A Second Look

Children bring out our protective instincts. It's a natural desire to want to defend children, who have so little power, against any hint of evil. Maybe that's why it becomes all too easy to presume guilt when an adult becomes a suspect of child abuse. It's the mark of a civilized society to attempt to protect the innocent.

Maintaining Objectivity

It can be hard to remain open-minded when the adult who stands accused must prove that something never happened. It's even harder to maintain objectivity when the accuser is a doctor with a pile of medical degrees and qualifications. But just as difficult to examine with any impartiality is the accusations of a child.

Because of these difficulties, many daycare providers, parents, teachers, and neighbors have been convicted on criminal charges of child abuse—even in cases where scientific evidence does not support the charges or there is no physical evidence.

Lawyers and judges who support changes in the judicial system that will encourage the truth are taking a second look at several such cases in an acknowledgment that innocent people have been convicted and that this leads to the destruction of the family and many childhoods. It is hoped that reevaluating these legal cases may help spot the mistakes that put the wrong people behind bars so that our legal system will not be doomed to repeat these mistakes. As John F. Kennedy said in this apt statement, "The great enemy of the truth is very often not the lie—deliberate, contrived and dishonest, but the myth, persistent, persuasive, and unrealistic. Belief in myths allows the comfort of opinion without the discomfort of thought."

Sketchy Evidence

*Shaken Baby Syndrome—Two Wisconsin adults, Quentin Louis and Tammy Millerleile of Marathon County, were convicted of shaking babies to death. The conviction of Louis occurred in 2005, while the conviction of Millerleile was back in 2002. However, in August of 2009, Circuit Court Judge for Marathon Count, Judge Vincent Howard vacated Louis' conviction, granting him a new trial. He based this decision on a ruling that states that the medical evidence that is offered in shaken-baby syndrome cases is just too sketchy to trust. The prosecutors have submitted an appeal in an effort toward retrying the Louis case. Meantime, a month after Howard vacated the Louis conviction he authorized payments to expert witnesses so they might review the evidence pertaining to the Millerleile conviction.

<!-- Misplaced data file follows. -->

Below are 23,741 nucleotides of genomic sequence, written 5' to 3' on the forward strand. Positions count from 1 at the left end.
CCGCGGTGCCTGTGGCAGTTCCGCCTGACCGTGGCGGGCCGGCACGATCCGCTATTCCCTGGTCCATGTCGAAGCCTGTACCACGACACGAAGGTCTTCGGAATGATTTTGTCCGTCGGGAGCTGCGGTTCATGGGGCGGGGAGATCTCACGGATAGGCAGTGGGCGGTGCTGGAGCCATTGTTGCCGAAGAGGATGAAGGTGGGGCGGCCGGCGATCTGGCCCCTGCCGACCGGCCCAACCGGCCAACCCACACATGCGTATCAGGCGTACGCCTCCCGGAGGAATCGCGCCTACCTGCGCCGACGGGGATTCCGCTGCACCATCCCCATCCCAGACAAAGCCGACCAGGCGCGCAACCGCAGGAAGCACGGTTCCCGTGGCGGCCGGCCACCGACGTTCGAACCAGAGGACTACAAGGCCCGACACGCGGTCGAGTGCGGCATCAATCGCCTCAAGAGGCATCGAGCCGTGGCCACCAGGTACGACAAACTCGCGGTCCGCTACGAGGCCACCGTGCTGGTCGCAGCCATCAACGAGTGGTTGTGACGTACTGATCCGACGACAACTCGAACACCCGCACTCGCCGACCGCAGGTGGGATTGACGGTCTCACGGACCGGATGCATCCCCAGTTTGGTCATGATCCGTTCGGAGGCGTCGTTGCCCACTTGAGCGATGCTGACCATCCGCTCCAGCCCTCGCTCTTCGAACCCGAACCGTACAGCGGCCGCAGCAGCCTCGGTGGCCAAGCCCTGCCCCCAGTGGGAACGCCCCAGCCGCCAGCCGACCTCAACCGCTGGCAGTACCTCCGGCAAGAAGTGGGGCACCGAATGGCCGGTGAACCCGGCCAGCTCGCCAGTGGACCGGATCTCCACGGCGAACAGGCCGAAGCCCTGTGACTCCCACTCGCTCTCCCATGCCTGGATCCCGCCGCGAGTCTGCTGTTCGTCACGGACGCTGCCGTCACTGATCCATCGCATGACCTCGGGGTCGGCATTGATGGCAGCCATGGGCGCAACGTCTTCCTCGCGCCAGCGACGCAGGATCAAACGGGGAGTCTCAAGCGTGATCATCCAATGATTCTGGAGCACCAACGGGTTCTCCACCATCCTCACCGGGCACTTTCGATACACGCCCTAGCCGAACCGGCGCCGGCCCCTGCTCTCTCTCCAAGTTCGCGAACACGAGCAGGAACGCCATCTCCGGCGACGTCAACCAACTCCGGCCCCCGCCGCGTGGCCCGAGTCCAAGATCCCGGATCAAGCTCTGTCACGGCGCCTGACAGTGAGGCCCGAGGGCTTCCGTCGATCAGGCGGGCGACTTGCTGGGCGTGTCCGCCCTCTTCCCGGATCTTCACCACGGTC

*Error-Ridden Autopsy Results—In Toronto, 20 out of 45 autopsies performed by former pathologist Dr. Charles Smith were found to contain errors. The error-riddled cases over which Smith presided go back as far as 1991. Twelve of these mistake-filled reports resulted in criminal convictions, while one of them let a possible criminal off the hook.

Because of Smith's findings, William Mullins-Johnson spent 12 years in jail for raping and murdering his niece. But a 2005 review of Smith's autopsy report discovered that the victim hadn't been raped and strangled but had suffered from a chronic gastrointestinal ailment that caused her to choke to death on her own vomit.